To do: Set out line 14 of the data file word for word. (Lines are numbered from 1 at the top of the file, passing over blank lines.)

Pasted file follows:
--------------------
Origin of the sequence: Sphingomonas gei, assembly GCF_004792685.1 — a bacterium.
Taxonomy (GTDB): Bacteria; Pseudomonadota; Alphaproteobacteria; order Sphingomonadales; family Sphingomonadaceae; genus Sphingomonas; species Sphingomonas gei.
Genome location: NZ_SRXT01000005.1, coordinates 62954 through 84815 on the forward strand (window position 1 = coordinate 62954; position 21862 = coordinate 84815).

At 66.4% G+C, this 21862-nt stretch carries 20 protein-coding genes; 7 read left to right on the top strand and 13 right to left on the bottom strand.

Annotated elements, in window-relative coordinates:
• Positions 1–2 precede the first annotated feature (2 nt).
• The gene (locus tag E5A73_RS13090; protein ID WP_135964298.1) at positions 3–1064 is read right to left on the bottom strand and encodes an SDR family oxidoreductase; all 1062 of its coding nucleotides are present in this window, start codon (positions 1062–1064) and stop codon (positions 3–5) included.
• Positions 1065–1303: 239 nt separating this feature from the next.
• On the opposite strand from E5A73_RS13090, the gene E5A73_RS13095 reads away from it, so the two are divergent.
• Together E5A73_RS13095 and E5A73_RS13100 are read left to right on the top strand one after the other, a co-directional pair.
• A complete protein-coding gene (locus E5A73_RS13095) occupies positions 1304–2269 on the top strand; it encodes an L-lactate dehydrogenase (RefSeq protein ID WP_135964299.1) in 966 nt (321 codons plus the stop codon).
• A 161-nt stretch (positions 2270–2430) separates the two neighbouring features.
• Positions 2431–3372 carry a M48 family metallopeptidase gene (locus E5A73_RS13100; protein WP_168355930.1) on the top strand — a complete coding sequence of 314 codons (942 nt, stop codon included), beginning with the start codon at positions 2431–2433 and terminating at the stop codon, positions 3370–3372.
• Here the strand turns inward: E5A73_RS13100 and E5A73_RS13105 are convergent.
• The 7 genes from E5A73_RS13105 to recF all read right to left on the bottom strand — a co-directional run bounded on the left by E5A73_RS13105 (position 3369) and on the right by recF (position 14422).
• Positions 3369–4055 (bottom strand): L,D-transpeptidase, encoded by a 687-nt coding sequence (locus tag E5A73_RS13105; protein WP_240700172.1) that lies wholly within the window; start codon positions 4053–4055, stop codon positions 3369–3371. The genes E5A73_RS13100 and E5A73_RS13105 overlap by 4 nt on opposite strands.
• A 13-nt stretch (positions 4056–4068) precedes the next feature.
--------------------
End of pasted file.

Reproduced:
• Here the strand turns inward: E5A73_RS13100 and E5A73_RS13105 are convergent.